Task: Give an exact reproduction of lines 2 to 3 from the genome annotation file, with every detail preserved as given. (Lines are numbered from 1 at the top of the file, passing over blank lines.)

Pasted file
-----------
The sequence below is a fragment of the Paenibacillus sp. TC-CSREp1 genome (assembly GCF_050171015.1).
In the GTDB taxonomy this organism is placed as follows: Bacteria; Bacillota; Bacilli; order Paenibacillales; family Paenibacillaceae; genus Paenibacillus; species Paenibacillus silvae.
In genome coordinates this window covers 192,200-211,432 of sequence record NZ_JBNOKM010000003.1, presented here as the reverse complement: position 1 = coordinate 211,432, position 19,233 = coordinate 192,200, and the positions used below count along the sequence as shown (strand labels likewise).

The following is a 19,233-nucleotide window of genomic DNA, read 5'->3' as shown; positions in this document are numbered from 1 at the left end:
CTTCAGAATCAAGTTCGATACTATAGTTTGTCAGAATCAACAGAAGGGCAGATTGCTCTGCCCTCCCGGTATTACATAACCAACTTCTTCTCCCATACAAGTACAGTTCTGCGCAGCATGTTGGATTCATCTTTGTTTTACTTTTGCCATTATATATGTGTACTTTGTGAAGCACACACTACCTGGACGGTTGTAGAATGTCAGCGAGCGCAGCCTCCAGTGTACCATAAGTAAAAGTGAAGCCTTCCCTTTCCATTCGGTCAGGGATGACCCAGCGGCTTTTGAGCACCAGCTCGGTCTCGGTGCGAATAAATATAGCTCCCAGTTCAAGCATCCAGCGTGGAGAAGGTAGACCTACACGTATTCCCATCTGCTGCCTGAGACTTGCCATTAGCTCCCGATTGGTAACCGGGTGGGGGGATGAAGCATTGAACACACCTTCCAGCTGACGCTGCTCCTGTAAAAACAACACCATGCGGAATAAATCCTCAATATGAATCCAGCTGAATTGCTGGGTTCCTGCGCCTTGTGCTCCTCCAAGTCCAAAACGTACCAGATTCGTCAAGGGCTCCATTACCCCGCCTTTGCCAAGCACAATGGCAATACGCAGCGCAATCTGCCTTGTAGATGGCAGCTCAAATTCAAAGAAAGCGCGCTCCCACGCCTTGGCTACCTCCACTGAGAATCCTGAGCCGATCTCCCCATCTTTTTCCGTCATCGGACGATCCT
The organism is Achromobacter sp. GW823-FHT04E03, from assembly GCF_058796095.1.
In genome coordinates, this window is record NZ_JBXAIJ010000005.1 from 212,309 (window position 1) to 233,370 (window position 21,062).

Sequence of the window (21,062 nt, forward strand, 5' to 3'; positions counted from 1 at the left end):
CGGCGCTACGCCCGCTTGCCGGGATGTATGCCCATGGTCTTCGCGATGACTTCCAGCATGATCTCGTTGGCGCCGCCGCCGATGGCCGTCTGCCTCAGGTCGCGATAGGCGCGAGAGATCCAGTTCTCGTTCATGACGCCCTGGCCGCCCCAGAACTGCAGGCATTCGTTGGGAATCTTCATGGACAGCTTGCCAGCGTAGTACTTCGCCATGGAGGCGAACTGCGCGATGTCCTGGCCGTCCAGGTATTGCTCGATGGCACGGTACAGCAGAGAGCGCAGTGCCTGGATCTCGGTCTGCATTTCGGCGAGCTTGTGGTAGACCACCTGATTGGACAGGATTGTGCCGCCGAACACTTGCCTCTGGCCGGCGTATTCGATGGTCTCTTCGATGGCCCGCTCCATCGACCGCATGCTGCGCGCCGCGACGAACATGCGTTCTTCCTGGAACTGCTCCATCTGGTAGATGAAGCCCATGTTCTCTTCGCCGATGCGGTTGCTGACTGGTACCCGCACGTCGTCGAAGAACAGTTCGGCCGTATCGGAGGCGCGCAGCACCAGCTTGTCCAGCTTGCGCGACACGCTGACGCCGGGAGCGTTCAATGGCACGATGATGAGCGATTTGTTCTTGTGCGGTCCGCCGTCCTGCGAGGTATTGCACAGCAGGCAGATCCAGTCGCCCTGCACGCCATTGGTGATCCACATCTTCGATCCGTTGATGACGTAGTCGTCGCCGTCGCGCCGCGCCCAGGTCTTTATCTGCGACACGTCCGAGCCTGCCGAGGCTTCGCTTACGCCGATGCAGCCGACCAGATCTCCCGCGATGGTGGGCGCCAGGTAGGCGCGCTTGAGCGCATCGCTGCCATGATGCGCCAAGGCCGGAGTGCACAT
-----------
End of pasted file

In the GTDB taxonomy this organism is placed as follows: Bacteria; Bacillota; Bacilli; order Paenibacillales; family Paenibacillaceae; genus Paenibacillus; species Paenibacillus silvae.
In genome coordinates this window covers 192,200-211,432 of sequence record NZ_JBNOKM010000003.1, presented here as the reverse complement: position 1 = coordinate 211,432, position 19,233 = coordinate 192,200, and the positions used below count along the sequence as shown (strand labels likewise).